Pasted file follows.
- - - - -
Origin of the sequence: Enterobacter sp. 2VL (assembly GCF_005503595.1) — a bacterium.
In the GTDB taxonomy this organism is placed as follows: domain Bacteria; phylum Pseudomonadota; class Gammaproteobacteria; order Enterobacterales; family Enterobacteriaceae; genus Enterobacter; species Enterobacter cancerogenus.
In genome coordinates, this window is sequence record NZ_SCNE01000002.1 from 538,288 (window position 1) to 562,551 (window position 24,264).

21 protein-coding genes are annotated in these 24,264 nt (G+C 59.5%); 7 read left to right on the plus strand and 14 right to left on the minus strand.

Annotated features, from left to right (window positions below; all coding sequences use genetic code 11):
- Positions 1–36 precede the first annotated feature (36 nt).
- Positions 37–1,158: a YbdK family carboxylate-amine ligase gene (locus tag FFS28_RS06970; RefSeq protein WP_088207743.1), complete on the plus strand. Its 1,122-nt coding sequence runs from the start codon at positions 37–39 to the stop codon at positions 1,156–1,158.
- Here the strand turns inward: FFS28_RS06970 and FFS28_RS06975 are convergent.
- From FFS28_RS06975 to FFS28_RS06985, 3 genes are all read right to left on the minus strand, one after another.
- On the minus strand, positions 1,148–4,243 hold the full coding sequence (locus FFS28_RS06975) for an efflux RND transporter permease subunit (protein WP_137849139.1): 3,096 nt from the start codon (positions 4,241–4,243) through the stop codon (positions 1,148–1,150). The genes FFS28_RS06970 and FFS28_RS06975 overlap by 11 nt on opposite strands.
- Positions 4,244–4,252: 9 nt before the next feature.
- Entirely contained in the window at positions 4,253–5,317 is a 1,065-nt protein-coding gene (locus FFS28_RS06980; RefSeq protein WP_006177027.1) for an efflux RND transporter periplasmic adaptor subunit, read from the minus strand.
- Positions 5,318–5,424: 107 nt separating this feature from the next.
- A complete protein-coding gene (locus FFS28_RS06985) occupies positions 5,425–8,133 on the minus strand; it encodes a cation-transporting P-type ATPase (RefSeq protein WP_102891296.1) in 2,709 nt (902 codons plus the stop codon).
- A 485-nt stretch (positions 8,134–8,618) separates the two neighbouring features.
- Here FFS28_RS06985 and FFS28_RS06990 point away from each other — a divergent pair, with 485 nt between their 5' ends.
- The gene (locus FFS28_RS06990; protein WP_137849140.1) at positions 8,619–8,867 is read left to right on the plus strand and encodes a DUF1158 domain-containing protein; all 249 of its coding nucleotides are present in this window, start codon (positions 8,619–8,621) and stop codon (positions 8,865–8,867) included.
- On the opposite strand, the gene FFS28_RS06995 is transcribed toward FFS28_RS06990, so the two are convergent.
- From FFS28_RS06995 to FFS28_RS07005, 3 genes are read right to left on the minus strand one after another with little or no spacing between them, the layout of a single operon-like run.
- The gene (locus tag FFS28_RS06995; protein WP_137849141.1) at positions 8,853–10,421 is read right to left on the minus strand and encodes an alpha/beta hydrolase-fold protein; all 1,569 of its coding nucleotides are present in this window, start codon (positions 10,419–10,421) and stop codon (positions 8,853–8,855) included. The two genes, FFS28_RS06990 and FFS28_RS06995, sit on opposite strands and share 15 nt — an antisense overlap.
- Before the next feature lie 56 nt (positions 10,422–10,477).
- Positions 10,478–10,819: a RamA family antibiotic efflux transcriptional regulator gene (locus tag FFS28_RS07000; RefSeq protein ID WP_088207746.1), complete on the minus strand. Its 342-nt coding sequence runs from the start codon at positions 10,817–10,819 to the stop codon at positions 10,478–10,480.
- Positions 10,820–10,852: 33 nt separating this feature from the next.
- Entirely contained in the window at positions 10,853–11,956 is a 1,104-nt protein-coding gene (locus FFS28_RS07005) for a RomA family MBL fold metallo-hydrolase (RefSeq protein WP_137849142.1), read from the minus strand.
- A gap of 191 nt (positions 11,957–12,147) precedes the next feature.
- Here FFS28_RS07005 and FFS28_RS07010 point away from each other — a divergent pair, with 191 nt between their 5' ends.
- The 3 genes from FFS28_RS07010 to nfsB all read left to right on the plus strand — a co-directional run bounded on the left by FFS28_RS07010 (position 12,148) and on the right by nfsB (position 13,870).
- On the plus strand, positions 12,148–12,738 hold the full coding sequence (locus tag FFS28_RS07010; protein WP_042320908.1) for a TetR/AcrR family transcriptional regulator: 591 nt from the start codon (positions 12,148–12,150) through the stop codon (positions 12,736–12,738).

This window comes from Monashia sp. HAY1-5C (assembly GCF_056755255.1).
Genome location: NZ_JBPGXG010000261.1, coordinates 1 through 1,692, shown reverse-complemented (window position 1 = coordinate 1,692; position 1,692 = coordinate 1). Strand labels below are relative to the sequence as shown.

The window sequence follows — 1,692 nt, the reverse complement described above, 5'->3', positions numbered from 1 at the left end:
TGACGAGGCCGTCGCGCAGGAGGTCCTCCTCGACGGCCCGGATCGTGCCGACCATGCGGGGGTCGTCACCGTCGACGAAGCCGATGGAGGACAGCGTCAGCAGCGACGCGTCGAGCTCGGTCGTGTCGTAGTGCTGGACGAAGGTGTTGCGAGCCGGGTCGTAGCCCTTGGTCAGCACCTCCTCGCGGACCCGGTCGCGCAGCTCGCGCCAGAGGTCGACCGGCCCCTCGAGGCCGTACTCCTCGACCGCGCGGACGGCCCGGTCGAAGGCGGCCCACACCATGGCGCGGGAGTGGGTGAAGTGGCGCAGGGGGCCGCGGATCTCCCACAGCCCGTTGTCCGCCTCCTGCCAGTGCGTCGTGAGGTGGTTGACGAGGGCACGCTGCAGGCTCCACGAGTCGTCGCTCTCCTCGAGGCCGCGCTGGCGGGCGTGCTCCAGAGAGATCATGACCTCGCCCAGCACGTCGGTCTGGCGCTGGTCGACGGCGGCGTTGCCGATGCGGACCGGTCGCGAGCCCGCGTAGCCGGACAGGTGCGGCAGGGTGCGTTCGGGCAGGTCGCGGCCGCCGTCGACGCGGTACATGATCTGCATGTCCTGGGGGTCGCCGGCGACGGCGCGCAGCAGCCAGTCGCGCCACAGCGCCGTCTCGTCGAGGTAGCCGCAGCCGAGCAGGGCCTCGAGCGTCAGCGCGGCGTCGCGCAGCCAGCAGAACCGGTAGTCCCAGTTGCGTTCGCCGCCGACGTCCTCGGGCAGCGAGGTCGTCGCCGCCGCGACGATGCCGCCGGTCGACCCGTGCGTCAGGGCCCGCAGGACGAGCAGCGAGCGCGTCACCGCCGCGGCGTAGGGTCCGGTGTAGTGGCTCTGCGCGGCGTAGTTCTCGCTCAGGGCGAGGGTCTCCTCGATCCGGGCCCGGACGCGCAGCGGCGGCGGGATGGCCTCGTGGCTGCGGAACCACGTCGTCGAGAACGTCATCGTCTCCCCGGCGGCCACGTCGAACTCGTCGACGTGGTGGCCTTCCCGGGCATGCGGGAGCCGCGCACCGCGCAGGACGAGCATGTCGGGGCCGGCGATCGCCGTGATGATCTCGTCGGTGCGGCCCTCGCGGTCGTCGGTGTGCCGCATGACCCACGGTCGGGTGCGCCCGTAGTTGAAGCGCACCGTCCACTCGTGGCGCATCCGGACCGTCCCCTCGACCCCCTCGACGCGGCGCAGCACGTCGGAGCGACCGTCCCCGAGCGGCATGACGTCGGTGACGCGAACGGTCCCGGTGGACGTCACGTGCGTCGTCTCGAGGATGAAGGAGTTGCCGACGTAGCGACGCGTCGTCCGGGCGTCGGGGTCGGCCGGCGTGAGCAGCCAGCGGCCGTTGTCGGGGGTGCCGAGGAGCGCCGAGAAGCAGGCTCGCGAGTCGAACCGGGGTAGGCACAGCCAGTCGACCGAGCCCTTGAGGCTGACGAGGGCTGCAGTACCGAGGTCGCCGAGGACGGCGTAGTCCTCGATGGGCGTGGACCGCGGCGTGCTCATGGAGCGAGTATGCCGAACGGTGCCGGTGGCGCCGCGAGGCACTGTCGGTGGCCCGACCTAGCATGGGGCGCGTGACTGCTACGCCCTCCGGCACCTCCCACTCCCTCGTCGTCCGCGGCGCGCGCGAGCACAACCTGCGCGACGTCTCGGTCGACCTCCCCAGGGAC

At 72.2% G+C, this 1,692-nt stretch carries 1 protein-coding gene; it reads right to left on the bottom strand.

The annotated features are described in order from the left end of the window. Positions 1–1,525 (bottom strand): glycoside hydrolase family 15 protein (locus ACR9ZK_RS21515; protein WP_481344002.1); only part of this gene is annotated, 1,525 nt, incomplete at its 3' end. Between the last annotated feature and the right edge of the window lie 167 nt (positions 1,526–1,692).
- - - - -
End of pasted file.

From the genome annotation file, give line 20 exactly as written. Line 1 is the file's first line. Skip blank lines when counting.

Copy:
- The gene (locus tag FFS28_RS06995; protein WP_137849141.1) at positions 8,853–10,421 is read right to left on the minus strand and encodes an alpha/beta hydrolase-fold protein; all 1,569 of its coding nucleotides are present in this window, start codon (positions 10,419–10,421) and stop codon (positions 8,853–8,855) included. The two genes, FFS28_RS06990 and FFS28_RS06995, sit on opposite strands and share 15 nt — an antisense overlap.